“And should not I pity Nineveh, that great city, in which there are more than 120,000 persons who do not know their right hand from their left, and also much cattle?”
Jonah 4:11 (ESV)
In his book Bold Love, Dan Allender challenges Christians to think more deeply about a word they use so often: love. “We use the word so easily and might even think we know a bit about it. Surely it’s something we all want and, in our better moments, want to give. Yet there is no more demanding occupation than love.” It is certainly easy to say that God is love; it is another thing altogether to act lovingly toward our personal enemies or enemies of the faith. Furthermore, love is anything but bold when Christians ignore the Great Commission, when they fail to put their lives on the line and enter closed countries, learn difficult languages, and labor among the lost Muslims, Hindus, Buddhists, or animists. The Lord’s love, in contrast, is always bold, rich, and deep.
In the first three chapters of Jonah, the prophet flees God’s command to preach in the wicked city of Nineveh, the Assyrian capital, located in what is now Iraq. In Jonah’s time (eighth century B.C.), Assyria was a marauding and powerful nation that had invaded Israel and Judah more than once. Their methods were infamous: when a people resisted becoming vassals, their nation was looted and destroyed. No wonder Jonah chose to flee instead of preach repentance in the capital of this empire. Not only was there cause to fear for his personal safety, Jonah also knew that God might convert and forgive them, and he wanted nothing to do with that. After all, who wants to introduce his enemies to a “gracious God and merciful, slow to anger and abounding in steadfast love, and relenting from disaster” (Jon. 4:2b)?
Nonetheless, Jonah’s flight was futile; he eventually obeyed God’s command (3:3) and preached repentance on the streets of Nineveh with resounding success. Just as he feared, “the people of Nineveh believed God. They called for a fast and put on sackcloth, from the greatest of them to the least of them” (3:5). By the end of the book, the prophet was downcast once again, clearly disappointed in the generosity of God’s grace. It is one thing for the Lord to choose to love His people, the Jews, but compassion for Assyria was too much for Jonah to take. Of course, Jonah should not have been surprised at the Lord’s bold love initiative beyond His chosen people, for years ago He had told Moses, “I will be gracious to whom I will be gracious, and will show mercy on whom I will show mercy” (Exod. 33:19). So instead of condemning a rebellious and unruly people who did “not know their right hand from their left” (v. 11), God sent a prophet to preach His Word—and, consistent with His loving character, He gave the city life.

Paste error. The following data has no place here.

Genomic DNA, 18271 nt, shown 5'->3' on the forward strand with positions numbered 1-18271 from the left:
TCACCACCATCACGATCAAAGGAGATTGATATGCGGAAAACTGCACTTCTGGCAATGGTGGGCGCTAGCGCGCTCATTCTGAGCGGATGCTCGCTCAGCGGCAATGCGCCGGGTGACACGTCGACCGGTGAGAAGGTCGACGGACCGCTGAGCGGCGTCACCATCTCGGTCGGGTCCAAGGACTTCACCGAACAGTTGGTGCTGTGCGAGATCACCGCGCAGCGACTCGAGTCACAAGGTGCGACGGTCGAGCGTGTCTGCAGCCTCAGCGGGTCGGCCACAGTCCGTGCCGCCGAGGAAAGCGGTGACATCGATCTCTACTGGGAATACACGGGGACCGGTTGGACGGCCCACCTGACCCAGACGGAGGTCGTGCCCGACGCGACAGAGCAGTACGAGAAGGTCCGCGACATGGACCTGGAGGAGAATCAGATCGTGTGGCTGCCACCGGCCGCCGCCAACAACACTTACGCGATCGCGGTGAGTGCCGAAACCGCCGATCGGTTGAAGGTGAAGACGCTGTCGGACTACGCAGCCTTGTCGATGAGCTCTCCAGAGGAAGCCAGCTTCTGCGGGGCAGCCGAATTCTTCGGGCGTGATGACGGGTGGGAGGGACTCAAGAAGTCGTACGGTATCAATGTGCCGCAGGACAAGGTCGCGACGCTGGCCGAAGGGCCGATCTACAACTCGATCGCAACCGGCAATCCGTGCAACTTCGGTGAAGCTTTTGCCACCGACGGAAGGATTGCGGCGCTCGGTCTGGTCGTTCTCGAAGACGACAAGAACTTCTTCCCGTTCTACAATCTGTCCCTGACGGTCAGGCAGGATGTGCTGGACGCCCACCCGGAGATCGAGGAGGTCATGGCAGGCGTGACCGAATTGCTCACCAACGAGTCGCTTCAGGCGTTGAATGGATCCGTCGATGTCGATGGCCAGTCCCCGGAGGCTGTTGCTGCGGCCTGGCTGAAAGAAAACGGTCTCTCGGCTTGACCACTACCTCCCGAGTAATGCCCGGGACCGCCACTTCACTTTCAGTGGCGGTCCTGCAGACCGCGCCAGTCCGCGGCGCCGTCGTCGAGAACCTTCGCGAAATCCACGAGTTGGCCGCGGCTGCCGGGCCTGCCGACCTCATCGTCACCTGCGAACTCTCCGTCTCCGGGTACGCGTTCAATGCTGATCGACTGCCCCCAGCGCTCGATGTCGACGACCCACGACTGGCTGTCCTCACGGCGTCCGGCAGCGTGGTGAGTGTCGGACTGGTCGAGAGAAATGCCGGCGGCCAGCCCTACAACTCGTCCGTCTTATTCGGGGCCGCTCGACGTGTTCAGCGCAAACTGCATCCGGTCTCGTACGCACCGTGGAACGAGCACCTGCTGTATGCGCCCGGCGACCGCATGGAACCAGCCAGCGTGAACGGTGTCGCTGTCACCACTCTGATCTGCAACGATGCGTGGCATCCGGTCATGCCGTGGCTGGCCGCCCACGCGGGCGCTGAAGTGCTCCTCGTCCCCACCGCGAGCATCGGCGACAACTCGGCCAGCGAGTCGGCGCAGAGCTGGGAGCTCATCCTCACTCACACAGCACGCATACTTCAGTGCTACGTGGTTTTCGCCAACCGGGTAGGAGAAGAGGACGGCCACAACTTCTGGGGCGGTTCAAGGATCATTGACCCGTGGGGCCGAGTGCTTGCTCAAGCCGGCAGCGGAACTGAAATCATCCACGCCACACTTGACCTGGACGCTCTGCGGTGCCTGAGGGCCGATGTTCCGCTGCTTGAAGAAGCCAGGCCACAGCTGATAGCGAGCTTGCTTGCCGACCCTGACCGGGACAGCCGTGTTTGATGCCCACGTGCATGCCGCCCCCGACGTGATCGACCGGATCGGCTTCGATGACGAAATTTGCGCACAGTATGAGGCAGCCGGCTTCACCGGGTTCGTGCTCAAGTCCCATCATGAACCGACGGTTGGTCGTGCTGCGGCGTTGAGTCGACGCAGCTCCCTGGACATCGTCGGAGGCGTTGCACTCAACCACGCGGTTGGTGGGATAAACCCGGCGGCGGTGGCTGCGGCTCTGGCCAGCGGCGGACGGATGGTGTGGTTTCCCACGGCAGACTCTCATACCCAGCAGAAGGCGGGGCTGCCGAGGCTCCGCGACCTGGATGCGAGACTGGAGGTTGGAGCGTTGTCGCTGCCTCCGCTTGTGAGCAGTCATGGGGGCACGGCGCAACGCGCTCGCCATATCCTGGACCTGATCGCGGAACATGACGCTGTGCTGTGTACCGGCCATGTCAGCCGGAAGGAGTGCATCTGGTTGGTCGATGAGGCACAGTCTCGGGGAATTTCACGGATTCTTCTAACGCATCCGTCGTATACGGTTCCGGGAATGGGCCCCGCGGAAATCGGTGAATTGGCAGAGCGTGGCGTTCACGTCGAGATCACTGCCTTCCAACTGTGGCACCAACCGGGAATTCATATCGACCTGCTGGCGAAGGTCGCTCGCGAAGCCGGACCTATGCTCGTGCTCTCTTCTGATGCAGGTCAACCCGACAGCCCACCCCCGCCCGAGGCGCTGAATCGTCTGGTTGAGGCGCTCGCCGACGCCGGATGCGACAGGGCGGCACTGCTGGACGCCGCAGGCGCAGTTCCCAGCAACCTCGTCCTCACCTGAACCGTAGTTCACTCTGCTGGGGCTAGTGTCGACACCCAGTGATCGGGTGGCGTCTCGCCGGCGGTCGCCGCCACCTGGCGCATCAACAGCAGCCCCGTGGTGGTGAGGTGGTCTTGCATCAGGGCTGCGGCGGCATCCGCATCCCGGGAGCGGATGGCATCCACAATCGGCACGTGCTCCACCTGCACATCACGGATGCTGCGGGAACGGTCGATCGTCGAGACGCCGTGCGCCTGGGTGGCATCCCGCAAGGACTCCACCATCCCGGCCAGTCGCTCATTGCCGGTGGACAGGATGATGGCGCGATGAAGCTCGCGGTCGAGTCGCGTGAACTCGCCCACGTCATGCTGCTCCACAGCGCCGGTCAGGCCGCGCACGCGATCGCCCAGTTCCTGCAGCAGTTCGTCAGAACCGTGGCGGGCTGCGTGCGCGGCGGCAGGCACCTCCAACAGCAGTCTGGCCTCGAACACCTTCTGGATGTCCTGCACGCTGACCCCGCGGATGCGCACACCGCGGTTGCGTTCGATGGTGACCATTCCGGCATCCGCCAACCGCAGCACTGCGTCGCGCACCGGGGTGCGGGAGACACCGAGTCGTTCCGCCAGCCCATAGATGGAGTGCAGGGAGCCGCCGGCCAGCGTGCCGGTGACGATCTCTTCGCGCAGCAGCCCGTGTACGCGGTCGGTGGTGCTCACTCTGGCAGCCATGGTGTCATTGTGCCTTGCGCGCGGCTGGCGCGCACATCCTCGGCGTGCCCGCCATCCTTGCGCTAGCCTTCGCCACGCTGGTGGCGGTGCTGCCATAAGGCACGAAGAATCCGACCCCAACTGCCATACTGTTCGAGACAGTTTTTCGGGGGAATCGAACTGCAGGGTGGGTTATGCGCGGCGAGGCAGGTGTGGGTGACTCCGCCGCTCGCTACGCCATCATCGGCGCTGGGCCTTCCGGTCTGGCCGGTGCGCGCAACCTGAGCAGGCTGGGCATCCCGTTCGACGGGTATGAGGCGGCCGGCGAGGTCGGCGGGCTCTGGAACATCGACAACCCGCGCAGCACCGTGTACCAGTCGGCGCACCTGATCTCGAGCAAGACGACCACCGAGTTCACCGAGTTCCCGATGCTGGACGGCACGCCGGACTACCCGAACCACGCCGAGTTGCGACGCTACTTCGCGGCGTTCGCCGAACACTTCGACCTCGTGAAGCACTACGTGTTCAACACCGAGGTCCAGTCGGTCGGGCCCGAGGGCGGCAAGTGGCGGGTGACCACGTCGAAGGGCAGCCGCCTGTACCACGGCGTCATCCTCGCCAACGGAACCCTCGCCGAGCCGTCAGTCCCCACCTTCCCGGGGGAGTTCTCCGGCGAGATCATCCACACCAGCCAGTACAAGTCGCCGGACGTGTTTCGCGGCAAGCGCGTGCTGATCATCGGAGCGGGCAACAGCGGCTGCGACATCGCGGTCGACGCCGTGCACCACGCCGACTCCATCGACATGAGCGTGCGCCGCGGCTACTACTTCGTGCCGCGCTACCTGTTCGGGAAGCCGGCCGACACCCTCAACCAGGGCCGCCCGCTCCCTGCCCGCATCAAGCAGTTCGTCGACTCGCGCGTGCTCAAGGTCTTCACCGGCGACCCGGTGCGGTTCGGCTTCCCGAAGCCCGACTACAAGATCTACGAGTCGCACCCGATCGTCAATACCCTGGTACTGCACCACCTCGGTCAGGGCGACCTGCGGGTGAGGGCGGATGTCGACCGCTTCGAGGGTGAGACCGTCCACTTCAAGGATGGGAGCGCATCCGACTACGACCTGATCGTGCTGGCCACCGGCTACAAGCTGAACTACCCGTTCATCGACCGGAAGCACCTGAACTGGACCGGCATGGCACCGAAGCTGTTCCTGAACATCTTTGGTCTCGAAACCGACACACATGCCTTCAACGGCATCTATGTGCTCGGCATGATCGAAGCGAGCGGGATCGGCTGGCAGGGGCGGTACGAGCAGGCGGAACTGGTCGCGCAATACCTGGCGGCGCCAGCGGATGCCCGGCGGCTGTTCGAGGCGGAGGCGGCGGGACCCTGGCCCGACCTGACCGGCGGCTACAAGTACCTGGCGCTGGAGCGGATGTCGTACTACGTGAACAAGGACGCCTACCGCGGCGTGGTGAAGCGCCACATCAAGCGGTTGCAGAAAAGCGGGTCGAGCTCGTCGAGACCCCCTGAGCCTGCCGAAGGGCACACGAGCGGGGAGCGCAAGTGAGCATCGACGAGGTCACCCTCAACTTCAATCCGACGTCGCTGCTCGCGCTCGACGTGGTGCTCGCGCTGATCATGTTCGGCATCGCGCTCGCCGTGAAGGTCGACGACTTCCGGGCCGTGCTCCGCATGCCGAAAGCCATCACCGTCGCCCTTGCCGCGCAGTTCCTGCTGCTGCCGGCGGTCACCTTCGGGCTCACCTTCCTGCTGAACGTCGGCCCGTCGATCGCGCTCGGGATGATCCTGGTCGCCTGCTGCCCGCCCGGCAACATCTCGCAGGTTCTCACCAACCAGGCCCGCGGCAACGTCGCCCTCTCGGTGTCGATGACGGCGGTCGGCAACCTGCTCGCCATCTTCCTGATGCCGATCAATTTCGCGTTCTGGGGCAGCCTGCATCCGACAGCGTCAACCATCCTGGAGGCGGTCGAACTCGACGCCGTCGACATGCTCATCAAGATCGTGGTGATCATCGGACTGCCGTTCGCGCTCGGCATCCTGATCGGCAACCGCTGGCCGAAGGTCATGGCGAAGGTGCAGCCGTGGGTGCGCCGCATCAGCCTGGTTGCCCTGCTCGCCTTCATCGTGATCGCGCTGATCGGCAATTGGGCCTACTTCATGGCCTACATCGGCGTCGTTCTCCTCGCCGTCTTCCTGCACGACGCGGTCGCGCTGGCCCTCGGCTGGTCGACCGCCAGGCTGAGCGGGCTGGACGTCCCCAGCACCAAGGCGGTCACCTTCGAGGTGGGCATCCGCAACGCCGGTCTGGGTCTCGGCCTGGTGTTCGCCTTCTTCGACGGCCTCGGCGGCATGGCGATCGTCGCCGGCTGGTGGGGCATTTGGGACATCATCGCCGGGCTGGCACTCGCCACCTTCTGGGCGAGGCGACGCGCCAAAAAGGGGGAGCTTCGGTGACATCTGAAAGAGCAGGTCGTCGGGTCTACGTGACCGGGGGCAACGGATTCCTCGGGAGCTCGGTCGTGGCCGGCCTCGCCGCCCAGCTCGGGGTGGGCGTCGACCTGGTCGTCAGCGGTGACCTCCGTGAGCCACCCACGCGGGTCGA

Like Jonah, Christians today may be tempted to wipe their consciences clean of any responsibility for the adherents of other world religions, some of whom wish the Church great harm. Nonetheless, Christianity leaves no room for hatred or apathy. When Jesus said “something greater than Jonah is here” (Matt. 12:41), He was referring to Himself. He had come to be preached to all nations: the friendly and the militant, the safe and the dangerous, the open and the closed. May the Lord spare the Church today from the indifference, indeed the disdain of Jonah. May He also spare her from those who might think that if God were to convert even a terrorist, He would be loving too much.